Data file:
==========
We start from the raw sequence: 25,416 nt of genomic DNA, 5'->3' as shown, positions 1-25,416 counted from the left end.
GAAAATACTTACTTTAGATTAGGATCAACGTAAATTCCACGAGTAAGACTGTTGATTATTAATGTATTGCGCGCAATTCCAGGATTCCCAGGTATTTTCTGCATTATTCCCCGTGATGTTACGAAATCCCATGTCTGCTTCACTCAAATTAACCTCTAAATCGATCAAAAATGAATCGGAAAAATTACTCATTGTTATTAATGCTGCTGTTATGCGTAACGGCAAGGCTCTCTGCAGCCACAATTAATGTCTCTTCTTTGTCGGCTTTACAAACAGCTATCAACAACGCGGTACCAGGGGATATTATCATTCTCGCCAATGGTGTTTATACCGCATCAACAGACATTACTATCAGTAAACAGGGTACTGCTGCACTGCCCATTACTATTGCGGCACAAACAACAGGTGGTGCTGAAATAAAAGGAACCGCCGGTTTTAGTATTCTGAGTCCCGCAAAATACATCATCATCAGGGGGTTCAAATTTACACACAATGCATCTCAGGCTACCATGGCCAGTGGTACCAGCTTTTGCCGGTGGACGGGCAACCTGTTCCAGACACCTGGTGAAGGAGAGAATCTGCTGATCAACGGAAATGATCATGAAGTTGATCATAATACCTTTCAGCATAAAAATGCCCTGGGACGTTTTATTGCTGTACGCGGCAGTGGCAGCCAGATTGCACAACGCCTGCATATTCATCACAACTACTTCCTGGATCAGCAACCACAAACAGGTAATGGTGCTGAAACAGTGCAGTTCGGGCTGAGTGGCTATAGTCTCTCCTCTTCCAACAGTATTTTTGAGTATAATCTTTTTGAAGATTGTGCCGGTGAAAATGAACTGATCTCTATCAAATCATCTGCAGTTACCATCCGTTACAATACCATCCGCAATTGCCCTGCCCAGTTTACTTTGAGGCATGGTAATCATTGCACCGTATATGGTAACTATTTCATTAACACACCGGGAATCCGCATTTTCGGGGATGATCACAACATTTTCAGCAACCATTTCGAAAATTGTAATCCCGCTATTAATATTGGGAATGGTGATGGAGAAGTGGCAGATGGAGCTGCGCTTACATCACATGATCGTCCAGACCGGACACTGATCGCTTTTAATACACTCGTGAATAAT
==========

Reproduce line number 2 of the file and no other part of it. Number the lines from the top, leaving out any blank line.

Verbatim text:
GAAAATACTTACTTTAGATTAGGATCAACGTAAATTCCACGAGTAAGACTGTTGATTATTAATGTATTGCGCGCAATTCCAGGATTCCCAGGTATTTTCTGCATTATTCCCCGTGATGTTACGAAATCCCATGTCTGCTTCACTCAAATTAACCTCTAAATCGATCAAAAATGAATCGGAAAAATTACTCATTGTTATTAATGCTGCTGTTATGCGTAACGGCAAGGCTCTCTGCAGCCACAATTAATGTCTCTTCTTTGTCGGCTTTACAAACAGCTATCAACAACGCGGTACCAGGGGATATTATCATTCTCGCCAATGGTGTTTATACCGCATCAACAGACATTACTATCAGTAAACAGGGTACTGCTGCACTGCCCATTACTATTGCGGCACAAACAACAGGTGGTGCTGAAATAAAAGGAACCGCCGGTTTTAGTATTCTGAGTCCCGCAAAATACATCATCATCAGGGGGTTCAAATTTACACACAATGCATCTCAGGCTACCATGGCCAGTGGTACCAGCTTTTGCCGGTGGACGGGCAACCTGTTCCAGACACCTGGTGAAGGAGAGAATCTGCTGATCAACGGAAATGATCATGAAGTTGATCATAATACCTTTCAGCATAAAAATGCCCTGGGACGTTTTATTGCTGTACGCGGCAGTGGCAGCCAGATTGCACAACGCCTGCATATTCATCACAACTACTTCCTGGATCAGCAACCACAAACAGGTAATGGTGCTGAAACAGTGCAGTTCGGGCTGAGTGGCTATAGTCTCTCCTCTTCCAACAGTATTTTTGAGTATAATCTTTTTGAAGATTGTGCCGGTGAAAATGAACTGATCTCTATCAAATCATCTGCAGTTACCATCCGTTACAATACCATCCGCAATTGCCCTGCCCAGTTTACTTTGAGGCATGGTAATCATTGCACCGTATATGGTAACTATTTCATTAACACACCGGGAATCCGCATTTTCGGGGATGATCACAACATTTTCAGCAACCATTTCGAAAATTGTAATCCCGCTATTAATATTGGGAATGGTGATGGAGAAGTGGCAGATGGAGCTGCGCTTACATCACATGATCGTCCAGACCGGACACTGATCGCTTTTAATACACTCGTGAATAAT